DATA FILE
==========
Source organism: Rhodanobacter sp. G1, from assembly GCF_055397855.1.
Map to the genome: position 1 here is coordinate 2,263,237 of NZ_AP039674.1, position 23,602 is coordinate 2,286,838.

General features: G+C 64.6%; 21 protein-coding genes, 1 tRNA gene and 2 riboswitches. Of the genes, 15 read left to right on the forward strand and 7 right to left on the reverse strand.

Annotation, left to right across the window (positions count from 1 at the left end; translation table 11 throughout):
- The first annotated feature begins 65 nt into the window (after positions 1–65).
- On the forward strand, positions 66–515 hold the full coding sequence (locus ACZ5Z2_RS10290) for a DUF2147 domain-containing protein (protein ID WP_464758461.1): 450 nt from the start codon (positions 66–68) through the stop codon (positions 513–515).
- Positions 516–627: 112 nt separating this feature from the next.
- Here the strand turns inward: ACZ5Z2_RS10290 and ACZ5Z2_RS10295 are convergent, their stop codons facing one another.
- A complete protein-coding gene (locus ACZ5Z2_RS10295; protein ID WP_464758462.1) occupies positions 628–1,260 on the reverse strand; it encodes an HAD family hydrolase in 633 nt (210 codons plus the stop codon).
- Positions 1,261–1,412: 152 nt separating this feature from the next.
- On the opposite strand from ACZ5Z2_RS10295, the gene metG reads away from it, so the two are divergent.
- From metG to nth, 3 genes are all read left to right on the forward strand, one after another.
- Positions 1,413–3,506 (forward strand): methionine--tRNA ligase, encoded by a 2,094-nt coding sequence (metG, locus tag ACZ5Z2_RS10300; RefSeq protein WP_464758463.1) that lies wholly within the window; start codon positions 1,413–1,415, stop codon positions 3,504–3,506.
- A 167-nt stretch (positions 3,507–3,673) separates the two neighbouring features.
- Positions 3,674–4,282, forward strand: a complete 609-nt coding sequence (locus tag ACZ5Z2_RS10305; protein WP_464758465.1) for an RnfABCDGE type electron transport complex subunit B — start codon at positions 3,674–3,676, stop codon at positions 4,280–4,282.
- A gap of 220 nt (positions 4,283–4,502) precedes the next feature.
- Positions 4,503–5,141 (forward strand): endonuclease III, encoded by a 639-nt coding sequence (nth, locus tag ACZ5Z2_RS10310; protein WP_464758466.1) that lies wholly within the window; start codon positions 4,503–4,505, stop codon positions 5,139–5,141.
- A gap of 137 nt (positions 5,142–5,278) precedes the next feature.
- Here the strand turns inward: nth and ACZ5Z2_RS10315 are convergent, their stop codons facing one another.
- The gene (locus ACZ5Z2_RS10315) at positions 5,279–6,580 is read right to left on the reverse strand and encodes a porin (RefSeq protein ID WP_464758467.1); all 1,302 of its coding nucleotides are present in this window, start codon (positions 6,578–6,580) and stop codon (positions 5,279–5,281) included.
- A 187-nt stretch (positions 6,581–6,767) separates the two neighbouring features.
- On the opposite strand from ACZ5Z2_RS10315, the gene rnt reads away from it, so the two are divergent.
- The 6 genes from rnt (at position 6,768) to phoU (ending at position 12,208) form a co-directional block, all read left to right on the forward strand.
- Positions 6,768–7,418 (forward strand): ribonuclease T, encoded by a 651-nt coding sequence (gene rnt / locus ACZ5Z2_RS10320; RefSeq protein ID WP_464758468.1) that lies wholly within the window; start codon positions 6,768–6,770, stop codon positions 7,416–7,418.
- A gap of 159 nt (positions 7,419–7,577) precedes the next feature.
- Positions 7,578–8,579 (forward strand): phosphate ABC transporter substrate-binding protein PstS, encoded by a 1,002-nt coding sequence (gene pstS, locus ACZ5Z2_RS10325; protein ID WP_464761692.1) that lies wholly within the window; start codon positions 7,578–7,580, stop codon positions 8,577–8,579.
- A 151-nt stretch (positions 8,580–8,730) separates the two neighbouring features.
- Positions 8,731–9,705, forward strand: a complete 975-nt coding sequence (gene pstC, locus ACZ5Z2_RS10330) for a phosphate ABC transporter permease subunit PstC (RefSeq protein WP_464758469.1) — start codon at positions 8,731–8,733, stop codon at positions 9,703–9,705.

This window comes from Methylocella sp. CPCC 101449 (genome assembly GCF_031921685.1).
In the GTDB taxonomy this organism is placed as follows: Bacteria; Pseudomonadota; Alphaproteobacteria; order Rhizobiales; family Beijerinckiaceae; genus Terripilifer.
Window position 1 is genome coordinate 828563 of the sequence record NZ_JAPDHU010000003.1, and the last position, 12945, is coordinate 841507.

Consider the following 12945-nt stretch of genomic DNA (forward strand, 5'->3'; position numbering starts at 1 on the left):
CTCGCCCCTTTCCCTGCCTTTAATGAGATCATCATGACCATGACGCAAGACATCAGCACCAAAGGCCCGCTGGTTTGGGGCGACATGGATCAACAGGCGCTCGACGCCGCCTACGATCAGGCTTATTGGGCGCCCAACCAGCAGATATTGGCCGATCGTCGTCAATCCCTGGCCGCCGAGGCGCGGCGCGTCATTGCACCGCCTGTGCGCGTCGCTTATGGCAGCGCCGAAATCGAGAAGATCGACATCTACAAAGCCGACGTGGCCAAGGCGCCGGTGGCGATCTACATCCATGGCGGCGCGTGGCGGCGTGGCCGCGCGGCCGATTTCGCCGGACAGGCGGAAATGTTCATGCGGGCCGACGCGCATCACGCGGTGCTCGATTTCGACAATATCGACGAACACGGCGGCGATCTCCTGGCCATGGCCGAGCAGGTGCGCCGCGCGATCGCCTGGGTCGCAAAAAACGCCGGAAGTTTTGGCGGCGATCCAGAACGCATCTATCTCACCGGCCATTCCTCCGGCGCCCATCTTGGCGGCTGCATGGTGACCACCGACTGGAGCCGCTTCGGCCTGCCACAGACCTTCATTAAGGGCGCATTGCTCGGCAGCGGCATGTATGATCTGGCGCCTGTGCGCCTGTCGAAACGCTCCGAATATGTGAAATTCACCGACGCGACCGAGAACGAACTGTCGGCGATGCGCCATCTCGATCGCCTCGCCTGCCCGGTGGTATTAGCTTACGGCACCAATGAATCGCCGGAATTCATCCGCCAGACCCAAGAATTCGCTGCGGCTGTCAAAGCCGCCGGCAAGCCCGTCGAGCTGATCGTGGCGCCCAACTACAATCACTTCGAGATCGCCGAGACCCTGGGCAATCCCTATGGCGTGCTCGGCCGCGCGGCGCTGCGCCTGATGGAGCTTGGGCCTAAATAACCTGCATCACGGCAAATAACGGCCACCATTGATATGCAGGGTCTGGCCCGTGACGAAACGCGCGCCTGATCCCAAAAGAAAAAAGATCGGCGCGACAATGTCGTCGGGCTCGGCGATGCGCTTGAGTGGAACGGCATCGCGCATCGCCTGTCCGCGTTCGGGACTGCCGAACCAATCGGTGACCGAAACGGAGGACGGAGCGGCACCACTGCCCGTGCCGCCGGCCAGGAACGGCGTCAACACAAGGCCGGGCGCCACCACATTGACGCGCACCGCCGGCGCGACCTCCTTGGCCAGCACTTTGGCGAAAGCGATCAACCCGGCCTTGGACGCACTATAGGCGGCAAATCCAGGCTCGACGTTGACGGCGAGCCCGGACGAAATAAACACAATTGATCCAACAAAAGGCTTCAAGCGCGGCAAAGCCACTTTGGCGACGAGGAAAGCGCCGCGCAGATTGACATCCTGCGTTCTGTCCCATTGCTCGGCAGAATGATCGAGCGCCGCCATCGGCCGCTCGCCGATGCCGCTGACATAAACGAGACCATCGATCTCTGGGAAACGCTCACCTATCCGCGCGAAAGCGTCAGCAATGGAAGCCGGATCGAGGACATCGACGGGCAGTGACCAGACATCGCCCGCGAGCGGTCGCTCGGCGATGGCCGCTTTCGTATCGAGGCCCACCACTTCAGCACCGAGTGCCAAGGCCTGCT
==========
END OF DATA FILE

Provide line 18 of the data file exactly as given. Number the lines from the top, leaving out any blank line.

- A gap of 137 nt (positions 5,142–5,278) precedes the next feature.